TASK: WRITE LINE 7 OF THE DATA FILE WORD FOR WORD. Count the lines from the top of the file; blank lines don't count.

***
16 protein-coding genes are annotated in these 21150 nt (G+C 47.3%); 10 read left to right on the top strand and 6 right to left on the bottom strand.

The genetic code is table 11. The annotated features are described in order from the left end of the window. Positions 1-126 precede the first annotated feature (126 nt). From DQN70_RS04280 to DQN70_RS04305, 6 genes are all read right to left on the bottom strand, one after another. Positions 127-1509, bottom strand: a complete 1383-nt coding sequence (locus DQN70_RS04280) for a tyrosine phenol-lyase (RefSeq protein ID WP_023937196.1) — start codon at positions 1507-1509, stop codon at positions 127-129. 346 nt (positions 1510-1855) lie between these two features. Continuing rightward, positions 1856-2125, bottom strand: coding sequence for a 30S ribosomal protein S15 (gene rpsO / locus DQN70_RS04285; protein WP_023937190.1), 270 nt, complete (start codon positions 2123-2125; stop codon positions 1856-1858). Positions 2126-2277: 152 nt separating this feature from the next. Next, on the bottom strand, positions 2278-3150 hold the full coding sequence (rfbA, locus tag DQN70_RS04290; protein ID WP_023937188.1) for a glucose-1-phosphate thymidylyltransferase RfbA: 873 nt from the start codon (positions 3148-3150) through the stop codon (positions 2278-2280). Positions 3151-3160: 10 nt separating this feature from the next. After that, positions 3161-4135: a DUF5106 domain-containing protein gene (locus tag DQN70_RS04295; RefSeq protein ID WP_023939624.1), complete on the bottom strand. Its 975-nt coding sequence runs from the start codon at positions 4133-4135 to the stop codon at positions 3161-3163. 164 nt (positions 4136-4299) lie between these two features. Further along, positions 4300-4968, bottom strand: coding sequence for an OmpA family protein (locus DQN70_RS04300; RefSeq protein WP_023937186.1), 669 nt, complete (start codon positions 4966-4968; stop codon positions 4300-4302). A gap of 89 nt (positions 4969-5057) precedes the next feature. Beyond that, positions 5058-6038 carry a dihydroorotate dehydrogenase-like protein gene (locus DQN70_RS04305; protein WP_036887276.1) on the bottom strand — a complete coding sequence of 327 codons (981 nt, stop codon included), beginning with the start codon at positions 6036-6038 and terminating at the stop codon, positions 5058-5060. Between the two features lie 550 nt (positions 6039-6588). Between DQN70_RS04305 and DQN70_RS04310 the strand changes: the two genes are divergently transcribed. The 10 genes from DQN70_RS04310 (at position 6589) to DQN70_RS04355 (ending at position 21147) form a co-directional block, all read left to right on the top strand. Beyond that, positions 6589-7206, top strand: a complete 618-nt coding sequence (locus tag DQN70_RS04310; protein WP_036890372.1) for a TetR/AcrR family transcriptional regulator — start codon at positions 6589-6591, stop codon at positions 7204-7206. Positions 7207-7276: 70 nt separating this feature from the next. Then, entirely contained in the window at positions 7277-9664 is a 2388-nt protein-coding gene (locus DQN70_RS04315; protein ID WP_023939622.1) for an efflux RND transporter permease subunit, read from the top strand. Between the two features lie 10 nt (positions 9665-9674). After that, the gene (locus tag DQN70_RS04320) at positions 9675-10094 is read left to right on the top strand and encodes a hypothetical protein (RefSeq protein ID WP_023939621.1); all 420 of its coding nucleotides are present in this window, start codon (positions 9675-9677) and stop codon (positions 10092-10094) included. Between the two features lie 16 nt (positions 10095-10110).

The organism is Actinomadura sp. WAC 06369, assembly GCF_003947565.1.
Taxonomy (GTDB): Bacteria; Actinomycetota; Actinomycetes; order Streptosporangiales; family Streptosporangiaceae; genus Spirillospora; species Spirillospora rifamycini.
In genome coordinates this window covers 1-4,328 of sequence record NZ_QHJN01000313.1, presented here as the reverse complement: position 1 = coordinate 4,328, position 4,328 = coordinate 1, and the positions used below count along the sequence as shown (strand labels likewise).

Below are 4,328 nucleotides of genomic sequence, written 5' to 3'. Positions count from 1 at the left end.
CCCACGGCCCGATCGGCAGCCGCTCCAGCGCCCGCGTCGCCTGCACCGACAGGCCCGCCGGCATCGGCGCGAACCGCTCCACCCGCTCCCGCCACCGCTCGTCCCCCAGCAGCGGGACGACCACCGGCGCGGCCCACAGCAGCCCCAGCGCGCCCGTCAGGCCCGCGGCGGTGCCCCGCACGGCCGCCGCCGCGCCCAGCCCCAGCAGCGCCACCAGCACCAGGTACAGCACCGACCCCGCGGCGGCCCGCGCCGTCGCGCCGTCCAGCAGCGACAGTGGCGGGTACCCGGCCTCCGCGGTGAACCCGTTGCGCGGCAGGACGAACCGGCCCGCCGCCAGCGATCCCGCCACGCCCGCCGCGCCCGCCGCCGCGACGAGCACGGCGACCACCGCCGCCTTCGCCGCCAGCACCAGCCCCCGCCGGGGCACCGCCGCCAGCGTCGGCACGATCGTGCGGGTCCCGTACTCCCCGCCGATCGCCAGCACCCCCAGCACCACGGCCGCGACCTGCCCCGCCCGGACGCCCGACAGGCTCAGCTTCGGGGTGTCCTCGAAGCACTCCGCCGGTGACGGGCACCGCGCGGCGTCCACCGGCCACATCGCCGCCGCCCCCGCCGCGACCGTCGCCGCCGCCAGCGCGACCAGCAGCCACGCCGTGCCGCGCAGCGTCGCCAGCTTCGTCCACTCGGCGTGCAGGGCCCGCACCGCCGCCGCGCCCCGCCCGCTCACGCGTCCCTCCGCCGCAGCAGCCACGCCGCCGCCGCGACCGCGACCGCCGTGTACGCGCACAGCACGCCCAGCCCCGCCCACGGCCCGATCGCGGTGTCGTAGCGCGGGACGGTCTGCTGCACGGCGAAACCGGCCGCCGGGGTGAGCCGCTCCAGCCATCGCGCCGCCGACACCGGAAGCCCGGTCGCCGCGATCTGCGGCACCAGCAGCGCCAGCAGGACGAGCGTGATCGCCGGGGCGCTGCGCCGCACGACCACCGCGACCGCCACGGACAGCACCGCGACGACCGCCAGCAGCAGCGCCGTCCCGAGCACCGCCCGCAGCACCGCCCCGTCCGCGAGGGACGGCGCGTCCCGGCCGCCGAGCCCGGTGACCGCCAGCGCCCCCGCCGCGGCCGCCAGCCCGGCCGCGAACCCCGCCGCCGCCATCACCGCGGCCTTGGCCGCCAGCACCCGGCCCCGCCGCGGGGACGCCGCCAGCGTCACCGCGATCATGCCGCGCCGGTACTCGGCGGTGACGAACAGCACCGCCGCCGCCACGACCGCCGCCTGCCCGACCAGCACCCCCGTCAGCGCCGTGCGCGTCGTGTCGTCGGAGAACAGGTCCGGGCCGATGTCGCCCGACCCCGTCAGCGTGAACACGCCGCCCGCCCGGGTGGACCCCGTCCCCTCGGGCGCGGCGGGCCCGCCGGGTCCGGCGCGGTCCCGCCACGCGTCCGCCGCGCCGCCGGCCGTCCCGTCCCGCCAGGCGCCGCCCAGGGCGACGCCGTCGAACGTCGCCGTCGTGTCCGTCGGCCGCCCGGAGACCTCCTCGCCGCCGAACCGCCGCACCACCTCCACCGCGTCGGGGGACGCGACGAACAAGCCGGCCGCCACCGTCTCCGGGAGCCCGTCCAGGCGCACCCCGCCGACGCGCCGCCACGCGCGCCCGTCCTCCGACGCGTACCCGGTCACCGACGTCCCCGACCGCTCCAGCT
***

CCCACGGCCCGATCGGCAGCCGCTCCAGCGCCCGCGTCGCCTGCACCGACAGGCCCGCCGGCATCGGCGCGAACCGCTCCACCCGCTCCCGCCACCGCTCGTCCCCCAGCAGCGGGACGACCACCGGCGCGGCCCACAGCAGCCCCAGCGCGCCCGTCAGGCCCGCGGCGGTGCCCCGCACGGCCGCCGCCGCGCCCAGCCCCAGCAGCGCCACCAGCACCAGGTACAGCACCGACCCCGCGGCGGCCCGCGCCGTCGCGCCGTCCAGCAGCGACAGTGGCGGGTACCCGGCCTCCGCGGTGAACCCGTTGCGCGGCAGGACGAACCGGCCCGCCGCCAGCGATCCCGCCACGCCCGCCGCGCCCGCCGCCGCGACGAGCACGGCGACCACCGCCGCCTTCGCCGCCAGCACCAGCCCCCGCCGGGGCACCGCCGCCAGCGTCGGCACGATCGTGCGGGTCCCGTACTCCCCGCCGATCGCCAGCACCCCCAGCACCACGGCCGCGACCTGCCCCGCCCGGACGCCCGACAGGCTCAGCTTCGGGGTGTCCTCGAAGCACTCCGCCGGTGACGGGCACCGCGCGGCGTCCACCGGCCACATCGCCGCCGCCCCCGCCGCGACCGTCGCCGCCGCCAGCGCGACCAGCAGCCACGCCGTGCCGCGCAGCGTCGCCAGCTTCGTCCACTCGGCGTGCAGGGCCCGCACCGCCGCCGCGCCCCGCCCGCTCACGCGTCCCTCCGCCGCAGCAGCCACGCCGCCGCCGCGACCGCGACCGCCGTGTACGCGCACAGCACGCCCAGCCCCGCCCACGGCCCGATCGCGGTGTCGTAGCGCGGGACGGTCTGCTGCACGGCGAAACCGGCCGCCGGGGTGAGCCGCTCCAGCCATCGCGCCGCCGACACCGGAAGCCCGGTCGCCGCGATCTGCGGCACCAGCAGCGCCAGCAGGACGAGCGTGATCGCCGGGGCGCTGCGCCGCACGACCACCGCGACCGCCACGGACAGCACCGCGACGACCGCCAGCAGCAGCGCCGTCCCGAGCACCGCCCGCAGCACCGCCCCGTCCGCGAGGGACGGCGCGTCCCGGCCGCCGAGCCCGGTGACCGCCAGCGCCCCCGCCGCGGCCGCCAGCCCGGCCGCGAACCCCGCCGCCGCCATCACCGCGGCCTTGGCCGCCAGCACCCGGCCCCGCCGCGGGGACGCCGCCAGCGTCACCGCGATCATGCCGCGCCGGTACTCGGCGGTGACGAACAGCACCGCCGCCGCCACGACCGCCGCCTGCCCGACCAGCACCCCCGTCAGCGCCGTGCGCGTCGTGTCGTCGGAGAACAGGTCCGGGCCGATGTCGCCCGACCCCGTCAGCGTGAACACGCCGCCCGCCCGGGTGGACCCCGTCCCCTCGGGCGCGGCGGGCCCGCCGGGTCCGGCGCGGTCCCGCCACGCGTCCGCCGCGCCGCCGGCCGTCCCGTCCCGCCAGGCGCCGCCCAGGGCGACGCCGTCGAACGTCGCCGTCGTGTCCGTCGGCCGCCCGGAGACCTCCTCGCCGCCGAACCGCCGCACCACCTCCACCGCGTCGGGGGACGCGACGAACAAGCCGGCCGCCACCGTCTCCGGGAGCCCGTCCAGGCGCACCCCGCCGACGCGCCGCCACGCGCGCCCGTCCTCCGACGCGTACCCGGTCACCGACGTCCCCGACCGCTCCAGCT